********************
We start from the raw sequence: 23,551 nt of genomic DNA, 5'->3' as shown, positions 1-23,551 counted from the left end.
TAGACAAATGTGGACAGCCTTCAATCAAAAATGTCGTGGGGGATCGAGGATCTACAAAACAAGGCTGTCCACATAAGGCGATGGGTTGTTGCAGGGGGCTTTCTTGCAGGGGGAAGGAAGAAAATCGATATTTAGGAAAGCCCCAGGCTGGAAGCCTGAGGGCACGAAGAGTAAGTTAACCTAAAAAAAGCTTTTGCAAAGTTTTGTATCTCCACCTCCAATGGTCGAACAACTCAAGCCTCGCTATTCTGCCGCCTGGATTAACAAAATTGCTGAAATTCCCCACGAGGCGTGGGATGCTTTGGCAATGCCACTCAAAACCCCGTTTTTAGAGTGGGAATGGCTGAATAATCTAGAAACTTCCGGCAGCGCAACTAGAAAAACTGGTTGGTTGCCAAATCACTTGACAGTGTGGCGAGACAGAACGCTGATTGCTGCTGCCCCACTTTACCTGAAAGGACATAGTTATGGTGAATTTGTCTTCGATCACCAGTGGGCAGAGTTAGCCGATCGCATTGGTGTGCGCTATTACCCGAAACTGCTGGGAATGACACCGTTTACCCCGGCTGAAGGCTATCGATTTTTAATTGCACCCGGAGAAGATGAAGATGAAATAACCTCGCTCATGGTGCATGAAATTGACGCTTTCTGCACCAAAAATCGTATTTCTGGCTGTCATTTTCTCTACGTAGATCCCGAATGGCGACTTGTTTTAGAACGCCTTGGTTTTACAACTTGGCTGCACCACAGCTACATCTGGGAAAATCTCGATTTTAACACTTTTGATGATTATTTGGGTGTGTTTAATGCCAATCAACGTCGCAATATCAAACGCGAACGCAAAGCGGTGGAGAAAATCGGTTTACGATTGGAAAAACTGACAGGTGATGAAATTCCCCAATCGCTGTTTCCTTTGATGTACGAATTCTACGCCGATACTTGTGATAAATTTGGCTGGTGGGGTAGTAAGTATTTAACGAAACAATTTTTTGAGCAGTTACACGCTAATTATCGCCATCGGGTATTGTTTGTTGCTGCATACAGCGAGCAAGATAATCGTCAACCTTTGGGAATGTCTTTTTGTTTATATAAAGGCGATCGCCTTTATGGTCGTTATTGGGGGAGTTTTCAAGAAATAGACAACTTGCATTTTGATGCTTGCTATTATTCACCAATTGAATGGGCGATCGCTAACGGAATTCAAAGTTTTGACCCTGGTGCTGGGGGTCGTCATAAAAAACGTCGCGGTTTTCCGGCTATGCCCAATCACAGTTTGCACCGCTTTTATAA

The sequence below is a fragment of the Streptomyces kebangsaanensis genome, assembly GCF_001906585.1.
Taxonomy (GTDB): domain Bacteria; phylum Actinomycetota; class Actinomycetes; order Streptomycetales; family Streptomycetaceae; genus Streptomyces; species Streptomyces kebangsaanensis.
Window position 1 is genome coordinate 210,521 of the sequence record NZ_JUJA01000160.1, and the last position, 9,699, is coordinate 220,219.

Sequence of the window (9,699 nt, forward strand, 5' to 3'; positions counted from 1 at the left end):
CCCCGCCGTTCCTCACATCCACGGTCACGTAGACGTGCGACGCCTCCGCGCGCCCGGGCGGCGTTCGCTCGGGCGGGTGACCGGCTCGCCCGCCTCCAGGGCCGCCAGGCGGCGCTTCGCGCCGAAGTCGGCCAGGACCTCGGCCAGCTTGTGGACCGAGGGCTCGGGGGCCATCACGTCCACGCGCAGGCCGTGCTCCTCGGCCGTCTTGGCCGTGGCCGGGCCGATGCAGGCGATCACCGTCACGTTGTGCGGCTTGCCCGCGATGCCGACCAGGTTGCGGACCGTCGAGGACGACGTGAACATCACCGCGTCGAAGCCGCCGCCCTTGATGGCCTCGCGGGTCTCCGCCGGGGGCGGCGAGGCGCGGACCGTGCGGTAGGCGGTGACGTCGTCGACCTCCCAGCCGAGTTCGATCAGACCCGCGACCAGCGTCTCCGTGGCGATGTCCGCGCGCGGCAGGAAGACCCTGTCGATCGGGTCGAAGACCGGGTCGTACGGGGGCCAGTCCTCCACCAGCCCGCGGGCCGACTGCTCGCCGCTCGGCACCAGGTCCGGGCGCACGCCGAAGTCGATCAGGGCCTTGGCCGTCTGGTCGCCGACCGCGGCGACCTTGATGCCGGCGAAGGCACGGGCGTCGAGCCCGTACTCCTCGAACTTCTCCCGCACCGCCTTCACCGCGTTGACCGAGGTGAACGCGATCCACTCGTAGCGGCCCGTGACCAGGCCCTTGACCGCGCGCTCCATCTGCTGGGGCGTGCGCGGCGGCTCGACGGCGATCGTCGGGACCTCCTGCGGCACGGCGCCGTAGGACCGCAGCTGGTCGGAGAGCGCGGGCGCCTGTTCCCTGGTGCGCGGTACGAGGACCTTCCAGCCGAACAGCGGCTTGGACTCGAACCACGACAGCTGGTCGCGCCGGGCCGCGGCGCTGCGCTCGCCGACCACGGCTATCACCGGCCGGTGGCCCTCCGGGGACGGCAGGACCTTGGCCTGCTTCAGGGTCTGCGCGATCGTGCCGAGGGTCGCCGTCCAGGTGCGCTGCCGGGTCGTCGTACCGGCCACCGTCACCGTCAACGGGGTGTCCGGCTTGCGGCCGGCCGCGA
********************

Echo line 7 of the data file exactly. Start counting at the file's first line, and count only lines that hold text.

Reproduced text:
CCCCGCCGTTCCTCACATCCACGGTCACGTAGACGTGCGACGCCTCCGCGCGCCCGGGCGGCGTTCGCTCGGGCGGGTGACCGGCTCGCCCGCCTCCAGGGCCGCCAGGCGGCGCTTCGCGCCGAAGTCGGCCAGGACCTCGGCCAGCTTGTGGACCGAGGGCTCGGGGGCCATCACGTCCACGCGCAGGCCGTGCTCCTCGGCCGTCTTGGCCGTGGCCGGGCCGATGCAGGCGATCACCGTCACGTTGTGCGGCTTGCCCGCGATGCCGACCAGGTTGCGGACCGTCGAGGACGACGTGAACATCACCGCGTCGAAGCCGCCGCCCTTGATGGCCTCGCGGGTCTCCGCCGGGGGCGGCGAGGCGCGGACCGTGCGGTAGGCGGTGACGTCGTCGACCTCCCAGCCGAGTTCGATCAGACCCGCGACCAGCGTCTCCGTGGCGATGTCCGCGCGCGGCAGGAAGACCCTGTCGATCGGGTCGAAGACCGGGTCGTACGGGGGCCAGTCCTCCACCAGCCCGCGGGCCGACTGCTCGCCGCTCGGCACCAGGTCCGGGCGCACGCCGAAGTCGATCAGGGCCTTGGCCGTCTGGTCGCCGACCGCGGCGACCTTGATGCCGGCGAAGGCACGGGCGTCGAGCCCGTACTCCTCGAACTTCTCCCGCACCGCCTTCACCGCGTTGACCGAGGTGAACGCGATCCACTCGTAGCGGCCCGTGACCAGGCCCTTGACCGCGCGCTCCATCTGCTGGGGCGTGCGCGGCGGCTCGACGGCGATCGTCGGGACCTCCTGCGGCACGGCGCCGTAGGACCGCAGCTGGTCGGAGAGCGCGGGCGCCTGTTCCCTGGTGCGCGGTACGAGGACCTTCCAGCCGAACAGCGGCTTGGACTCGAACCACGACAGCTGGTCGCGCCGGGCCGCGGCGCTGCGCTCGCCGACCACGGCTATCACCGGCCGGTGGCCCTCCGGGGACGGCAGGACCTTGGCCTGCTTCAGGGTCTGCGCGATCGTGCCGAGGGTCGCCGTCCAGGTGCGCTGCCGGGTCGTCGTACCGGCCACCGTCACCGTCAACGGGGTGTCCGGCTTGCGGCCGGCCGCGA